By 1917 the orchestra's name had changed to the Royal Imperial Theatre Orchestra, and was regarded as St Petersburg's leading symphony orchestra. Its repertoire ? operatic and orchestral ? has traditionally included not only music of Russian composers, but also of European composers. Numerous internationally famous musicians conducted the Orchestra, among them Hans von Bulow, Felix Mottl, Felix Weingartner, Alexander von Zemlinsky, Otto Nikisch, Willem Mengelberg, Otto Klemperer, Bruno Walter and Erich Kleiber.
On two occasions, in 1847 and 1867, Hector Berlioz conducted performances of his own works, including The Damnation of Faust, Romeo and Juliet, Symphony Fantastique and Harold in Italy. Berlioz wrote in his memoirs "Such an orchestra! Such precision! Such an ensemble!". And in a letter dated December 1867, he stated: "I don't think Beethoven ever had a better performance of his compositions!" In March and April 1863, Richard Wagner visited St Petersburg and led the Royal Imperial Theatre Orchestra in six programs of Beethoven Symphonies and his own compositions, including the world's first concert performance of Prelude und Liebestod. Gustav Mahler appeared with the Orchestra in both 1902 and 1907, conducting five concerts, including a performance of his Fifth Symphony. In 1912, Arnold Schoenberg conducted the premiere of his symphonic poem Pelleas and Melisande.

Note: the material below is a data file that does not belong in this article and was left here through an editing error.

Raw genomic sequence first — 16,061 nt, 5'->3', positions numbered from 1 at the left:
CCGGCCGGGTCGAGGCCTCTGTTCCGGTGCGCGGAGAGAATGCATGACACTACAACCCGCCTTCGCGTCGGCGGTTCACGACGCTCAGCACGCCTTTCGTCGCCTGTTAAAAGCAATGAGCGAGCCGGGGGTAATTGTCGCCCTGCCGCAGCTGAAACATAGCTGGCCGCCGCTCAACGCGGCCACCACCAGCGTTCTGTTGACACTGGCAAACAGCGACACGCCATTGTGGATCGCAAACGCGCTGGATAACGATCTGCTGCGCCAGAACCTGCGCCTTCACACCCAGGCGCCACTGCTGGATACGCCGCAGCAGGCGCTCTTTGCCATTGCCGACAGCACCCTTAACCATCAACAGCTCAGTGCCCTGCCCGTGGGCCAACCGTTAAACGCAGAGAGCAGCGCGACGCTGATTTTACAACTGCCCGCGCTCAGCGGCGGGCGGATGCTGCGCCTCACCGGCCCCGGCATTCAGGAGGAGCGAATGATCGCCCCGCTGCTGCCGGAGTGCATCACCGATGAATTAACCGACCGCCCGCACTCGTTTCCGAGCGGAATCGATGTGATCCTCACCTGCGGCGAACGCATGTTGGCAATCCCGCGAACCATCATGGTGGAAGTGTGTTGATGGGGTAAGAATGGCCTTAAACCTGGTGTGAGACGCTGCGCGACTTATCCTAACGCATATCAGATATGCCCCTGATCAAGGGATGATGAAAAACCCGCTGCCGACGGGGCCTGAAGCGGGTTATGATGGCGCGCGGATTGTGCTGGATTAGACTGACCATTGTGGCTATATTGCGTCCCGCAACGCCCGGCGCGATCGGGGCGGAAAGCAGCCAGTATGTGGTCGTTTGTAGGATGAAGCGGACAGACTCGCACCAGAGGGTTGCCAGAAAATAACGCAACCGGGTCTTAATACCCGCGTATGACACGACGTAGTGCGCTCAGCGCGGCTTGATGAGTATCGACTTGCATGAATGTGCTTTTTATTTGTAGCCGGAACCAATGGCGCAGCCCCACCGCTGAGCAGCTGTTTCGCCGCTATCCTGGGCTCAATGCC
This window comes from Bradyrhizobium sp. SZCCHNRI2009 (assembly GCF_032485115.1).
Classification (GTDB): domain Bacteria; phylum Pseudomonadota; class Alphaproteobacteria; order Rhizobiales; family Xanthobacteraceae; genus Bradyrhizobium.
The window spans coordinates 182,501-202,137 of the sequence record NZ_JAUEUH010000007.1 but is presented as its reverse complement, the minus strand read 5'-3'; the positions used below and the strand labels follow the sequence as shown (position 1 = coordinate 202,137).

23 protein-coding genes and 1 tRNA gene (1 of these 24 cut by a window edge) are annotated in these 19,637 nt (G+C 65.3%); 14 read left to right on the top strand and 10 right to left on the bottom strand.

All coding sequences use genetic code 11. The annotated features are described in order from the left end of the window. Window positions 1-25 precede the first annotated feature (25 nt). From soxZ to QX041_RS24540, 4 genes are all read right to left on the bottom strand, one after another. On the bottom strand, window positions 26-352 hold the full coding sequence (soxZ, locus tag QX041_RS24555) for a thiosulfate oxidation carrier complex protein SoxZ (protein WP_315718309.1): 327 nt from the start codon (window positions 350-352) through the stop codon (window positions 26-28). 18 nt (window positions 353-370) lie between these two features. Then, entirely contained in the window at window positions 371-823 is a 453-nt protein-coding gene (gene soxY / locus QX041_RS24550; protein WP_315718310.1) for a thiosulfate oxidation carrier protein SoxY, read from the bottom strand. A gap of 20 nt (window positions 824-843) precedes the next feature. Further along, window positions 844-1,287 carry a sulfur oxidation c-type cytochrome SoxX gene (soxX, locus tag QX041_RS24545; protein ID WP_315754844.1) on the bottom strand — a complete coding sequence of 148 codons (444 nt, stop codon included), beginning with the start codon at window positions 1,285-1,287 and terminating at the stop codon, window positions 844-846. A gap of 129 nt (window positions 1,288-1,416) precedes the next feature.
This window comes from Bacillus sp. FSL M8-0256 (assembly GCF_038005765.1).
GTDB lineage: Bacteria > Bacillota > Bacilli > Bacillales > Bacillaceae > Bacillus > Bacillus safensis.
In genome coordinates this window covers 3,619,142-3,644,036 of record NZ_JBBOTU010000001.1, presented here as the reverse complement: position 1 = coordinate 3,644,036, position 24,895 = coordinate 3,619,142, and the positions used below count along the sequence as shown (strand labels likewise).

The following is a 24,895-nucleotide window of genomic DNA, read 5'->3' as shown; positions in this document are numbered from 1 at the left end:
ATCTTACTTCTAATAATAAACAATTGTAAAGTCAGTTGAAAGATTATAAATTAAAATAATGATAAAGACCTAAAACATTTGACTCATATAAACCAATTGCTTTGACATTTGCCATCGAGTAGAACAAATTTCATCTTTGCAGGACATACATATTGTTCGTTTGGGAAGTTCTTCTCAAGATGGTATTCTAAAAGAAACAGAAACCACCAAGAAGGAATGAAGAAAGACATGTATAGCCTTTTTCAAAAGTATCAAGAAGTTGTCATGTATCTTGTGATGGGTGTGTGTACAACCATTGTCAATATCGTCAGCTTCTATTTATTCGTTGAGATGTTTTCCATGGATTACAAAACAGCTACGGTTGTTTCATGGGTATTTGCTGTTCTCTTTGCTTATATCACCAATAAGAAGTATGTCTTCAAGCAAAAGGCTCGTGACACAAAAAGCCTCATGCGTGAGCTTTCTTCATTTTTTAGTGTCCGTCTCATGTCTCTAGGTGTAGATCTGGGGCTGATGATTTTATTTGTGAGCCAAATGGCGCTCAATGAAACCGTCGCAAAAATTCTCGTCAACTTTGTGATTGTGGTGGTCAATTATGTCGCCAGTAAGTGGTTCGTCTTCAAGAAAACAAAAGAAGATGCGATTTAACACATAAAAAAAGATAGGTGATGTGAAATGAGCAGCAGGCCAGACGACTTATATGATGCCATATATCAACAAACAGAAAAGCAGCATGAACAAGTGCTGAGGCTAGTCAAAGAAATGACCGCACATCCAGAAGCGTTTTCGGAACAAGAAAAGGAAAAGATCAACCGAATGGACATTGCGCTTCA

Renamed the Kirov Opera during the Soviet era, the orchestra continued to maintain its high artistic standards under the leadership of Yevgeny Mravinsky and Yuri Temirkanov. In 1988, Valery Gergiev was elected artistic director of the opera company and in 1996 the Russian Government appointed him as Artistic and General Director of the Mariinsky Theatre. Soon after the city of Leningrad was renamed St Petersburg, the Kirov Theatre reverted to its original title of the Mariinsky Theatre, home to the Kirov Opera, the Kirov Ballet, and the Kirov Orchestra.
Under the leadership of Valery Gergiev, the Mariinsky Theatre has forged important relationships with the world greatest opera houses, among them the Metropolitan Opera House, Royal Opera House Covent Garden, the San Francisco Opera, the Théâtre Châtelet in Paris, La Scala in Milan just to name a few. Besides extensive touring of the opera and the ballet company, the Mariinsky Orchestra has performed throughout world and has become one of the outstanding orchestras. The success of the orchestra's continual traveling has lead to the reputation of, what a journalist called, "the world's first global orchestra".


Related Links

The Mariinsky Orchestra




Share This Page